Roberto Vazquez Ferrero, Latin American Director, Telecom Practice Group, The Nielsen Company
In Latin America, Nielsen reports sales of mobile phones have had a noteworthy increase in the last years, even though they are starting to have a diminution in the growth rate. Comparing the first quarter of 2009 against the same period of 2008, the sales rate has slowed down to 12%.
Countries such as Mexico and Brazil—where the density of devices per inhabitant is still smaller than that of the regional average—prompted sales with double digit unit gains of 20% and 16% respectively. Corresponding U.S. dollar sales rates were more modest, at 3% for Mexico and 6% for Brazil. Together, given their relative size, mobile device sales in these two countries offset the combined unit sales losses unilaterally in Argentina, Chile, Colombia and Venezuela.
Considering the market size in the region, if each mobile phone owner has at least one line, it is estimated that there are 460 million active lines in Latin America. This represents an important new growth channel and significant opportunities for the Telecom industry. It is estimated that in the next few years, sales of Smartphones will continue to increase, giving rise to the growth of the Value Added Services (VAS) penetration.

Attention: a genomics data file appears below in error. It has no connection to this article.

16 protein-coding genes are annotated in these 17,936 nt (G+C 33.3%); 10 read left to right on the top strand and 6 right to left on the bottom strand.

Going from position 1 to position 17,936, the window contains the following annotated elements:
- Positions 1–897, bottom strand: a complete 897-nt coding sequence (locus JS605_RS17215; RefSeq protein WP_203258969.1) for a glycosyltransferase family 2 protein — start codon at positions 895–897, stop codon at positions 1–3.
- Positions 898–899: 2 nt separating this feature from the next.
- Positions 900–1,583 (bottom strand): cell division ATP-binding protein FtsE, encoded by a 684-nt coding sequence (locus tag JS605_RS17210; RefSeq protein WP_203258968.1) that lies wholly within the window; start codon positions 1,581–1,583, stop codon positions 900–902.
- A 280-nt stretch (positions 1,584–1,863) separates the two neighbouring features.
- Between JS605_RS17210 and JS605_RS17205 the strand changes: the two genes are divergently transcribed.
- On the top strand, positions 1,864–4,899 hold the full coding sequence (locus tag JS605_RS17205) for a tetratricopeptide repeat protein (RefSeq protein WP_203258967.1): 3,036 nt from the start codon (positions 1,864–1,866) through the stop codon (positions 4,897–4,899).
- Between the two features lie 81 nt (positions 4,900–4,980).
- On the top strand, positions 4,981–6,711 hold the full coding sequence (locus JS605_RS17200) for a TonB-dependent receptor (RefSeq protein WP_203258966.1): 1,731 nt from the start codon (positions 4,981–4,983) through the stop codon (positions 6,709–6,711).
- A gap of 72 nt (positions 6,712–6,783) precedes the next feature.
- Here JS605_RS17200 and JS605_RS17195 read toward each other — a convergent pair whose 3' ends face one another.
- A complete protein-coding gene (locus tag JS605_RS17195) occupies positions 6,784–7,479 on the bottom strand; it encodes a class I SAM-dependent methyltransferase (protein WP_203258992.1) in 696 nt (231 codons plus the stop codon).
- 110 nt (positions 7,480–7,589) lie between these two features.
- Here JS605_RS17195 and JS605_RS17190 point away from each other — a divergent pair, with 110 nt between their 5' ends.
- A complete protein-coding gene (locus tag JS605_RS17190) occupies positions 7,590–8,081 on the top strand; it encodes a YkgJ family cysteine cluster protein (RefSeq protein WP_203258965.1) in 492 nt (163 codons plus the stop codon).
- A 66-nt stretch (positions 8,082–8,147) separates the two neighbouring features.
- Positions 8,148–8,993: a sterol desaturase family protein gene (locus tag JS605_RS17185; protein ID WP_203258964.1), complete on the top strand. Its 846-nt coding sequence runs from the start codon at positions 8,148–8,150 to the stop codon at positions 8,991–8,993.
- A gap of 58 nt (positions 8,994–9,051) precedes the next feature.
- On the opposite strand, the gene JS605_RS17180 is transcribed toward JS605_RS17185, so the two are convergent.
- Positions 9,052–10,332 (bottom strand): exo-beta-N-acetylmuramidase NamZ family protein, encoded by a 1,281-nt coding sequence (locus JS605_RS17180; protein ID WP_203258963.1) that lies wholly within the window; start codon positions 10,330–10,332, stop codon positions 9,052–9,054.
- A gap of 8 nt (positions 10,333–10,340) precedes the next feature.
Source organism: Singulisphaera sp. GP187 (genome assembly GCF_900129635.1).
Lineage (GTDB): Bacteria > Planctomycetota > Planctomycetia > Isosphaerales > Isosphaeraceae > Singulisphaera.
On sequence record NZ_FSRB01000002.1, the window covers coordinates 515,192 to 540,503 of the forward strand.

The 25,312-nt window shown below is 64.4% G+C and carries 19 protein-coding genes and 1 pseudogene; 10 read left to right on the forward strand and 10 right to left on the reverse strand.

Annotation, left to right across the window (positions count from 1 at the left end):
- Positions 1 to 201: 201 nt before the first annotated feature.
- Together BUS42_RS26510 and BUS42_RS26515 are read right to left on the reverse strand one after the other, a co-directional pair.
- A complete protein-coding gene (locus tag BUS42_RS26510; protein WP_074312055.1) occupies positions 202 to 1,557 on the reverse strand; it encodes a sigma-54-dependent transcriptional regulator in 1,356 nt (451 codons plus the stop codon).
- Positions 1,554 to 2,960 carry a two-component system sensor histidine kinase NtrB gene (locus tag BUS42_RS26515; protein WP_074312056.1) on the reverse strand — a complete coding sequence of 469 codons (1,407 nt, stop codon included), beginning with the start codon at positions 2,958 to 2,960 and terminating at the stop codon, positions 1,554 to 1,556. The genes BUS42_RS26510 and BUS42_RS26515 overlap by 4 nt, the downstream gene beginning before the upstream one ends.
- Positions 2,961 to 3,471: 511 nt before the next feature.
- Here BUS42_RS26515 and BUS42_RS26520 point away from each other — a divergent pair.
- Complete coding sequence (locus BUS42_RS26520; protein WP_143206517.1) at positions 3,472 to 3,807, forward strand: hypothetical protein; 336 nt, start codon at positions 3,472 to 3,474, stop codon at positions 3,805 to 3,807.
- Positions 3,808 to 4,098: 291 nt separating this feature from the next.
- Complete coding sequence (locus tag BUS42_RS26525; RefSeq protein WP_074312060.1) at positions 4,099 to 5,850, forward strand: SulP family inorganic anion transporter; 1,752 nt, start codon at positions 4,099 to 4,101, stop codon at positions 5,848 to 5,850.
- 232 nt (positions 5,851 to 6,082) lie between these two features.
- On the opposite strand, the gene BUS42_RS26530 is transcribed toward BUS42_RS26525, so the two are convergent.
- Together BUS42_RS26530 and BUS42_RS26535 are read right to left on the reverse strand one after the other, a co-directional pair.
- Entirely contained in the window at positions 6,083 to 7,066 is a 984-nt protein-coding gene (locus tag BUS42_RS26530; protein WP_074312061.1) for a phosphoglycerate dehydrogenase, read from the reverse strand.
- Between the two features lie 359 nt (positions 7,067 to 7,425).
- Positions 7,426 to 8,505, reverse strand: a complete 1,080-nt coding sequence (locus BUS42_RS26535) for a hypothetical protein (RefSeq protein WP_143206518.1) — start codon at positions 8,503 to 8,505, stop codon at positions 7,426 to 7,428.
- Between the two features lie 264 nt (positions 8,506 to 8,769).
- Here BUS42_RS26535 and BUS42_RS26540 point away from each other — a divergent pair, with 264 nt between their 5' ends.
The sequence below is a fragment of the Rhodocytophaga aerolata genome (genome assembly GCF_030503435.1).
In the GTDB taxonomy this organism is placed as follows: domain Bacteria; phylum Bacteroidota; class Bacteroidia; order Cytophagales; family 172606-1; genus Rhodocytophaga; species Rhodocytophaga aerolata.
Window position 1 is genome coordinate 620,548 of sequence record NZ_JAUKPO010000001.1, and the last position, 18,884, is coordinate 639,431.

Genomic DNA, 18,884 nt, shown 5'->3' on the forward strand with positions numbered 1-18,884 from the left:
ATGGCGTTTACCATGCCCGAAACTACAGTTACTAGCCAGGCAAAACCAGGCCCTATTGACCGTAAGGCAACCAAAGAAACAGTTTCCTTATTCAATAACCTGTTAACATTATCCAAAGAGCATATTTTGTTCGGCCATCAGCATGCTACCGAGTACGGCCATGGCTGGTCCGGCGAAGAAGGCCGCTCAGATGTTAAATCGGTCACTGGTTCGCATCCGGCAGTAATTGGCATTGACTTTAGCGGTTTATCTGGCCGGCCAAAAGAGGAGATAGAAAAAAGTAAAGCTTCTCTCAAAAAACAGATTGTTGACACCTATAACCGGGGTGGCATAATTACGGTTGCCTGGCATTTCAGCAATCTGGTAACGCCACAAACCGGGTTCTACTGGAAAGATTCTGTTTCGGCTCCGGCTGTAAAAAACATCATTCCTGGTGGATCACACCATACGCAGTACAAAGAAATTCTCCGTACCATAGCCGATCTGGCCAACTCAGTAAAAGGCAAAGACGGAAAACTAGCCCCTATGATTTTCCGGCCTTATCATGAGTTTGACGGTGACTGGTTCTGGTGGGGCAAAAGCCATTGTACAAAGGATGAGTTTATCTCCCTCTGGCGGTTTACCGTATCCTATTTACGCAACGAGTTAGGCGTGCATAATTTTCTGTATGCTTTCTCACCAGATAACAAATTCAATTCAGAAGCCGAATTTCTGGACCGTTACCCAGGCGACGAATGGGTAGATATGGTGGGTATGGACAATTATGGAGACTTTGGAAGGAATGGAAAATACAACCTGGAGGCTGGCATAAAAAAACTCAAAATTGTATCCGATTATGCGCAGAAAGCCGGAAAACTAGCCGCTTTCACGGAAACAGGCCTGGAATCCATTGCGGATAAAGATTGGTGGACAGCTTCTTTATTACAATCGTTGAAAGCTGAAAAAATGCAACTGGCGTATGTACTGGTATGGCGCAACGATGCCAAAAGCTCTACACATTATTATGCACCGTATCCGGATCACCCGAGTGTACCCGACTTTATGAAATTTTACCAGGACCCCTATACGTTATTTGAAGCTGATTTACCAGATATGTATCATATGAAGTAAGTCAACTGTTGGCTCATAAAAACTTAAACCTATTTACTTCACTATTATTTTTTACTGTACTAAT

Like their North American counterparts, Latin Americans were interested in mobile phone features. In the last year, handsets sold in the region included camera (61%), radio (55%) and MP3 player (35%). All of these features showed considerable growth when compared to the previous year.
An in-depth segmentation analysis in Brazil was conducted to understand what cell phone users in the region were looking for—convergence, greater connectivity, more entertainment or features. Four distinct segments of cell phone consumers were identified: 16% of Brazilian subscribers use only voice features, 28% use voice and SMS capabilities, 37% use features offline (such as; camera, MP3 player, etc.) and finally, 19% use value-added services, which include Internet access, ringtone downloads, etc.
Value-added service users accrue greater expenses—bills are typically 20% more than the average voice-only mobile user’s tab. These consumers tend to be younger (almost two-thirds are under age 34) and 40% reside in more affluent socio-economic levels, which makes the middle class an important market opportunity for expansion.
In Brazil, the VAS consumers are using the device as a downloader tool, when going online.
Understanding the particular segmentations in each market becomes crucial in order to reach the consumer with the most appropriate offer. This kind of analysis provides a more complete and insightful look into subscribers to understand motivations that drive the decision-making process.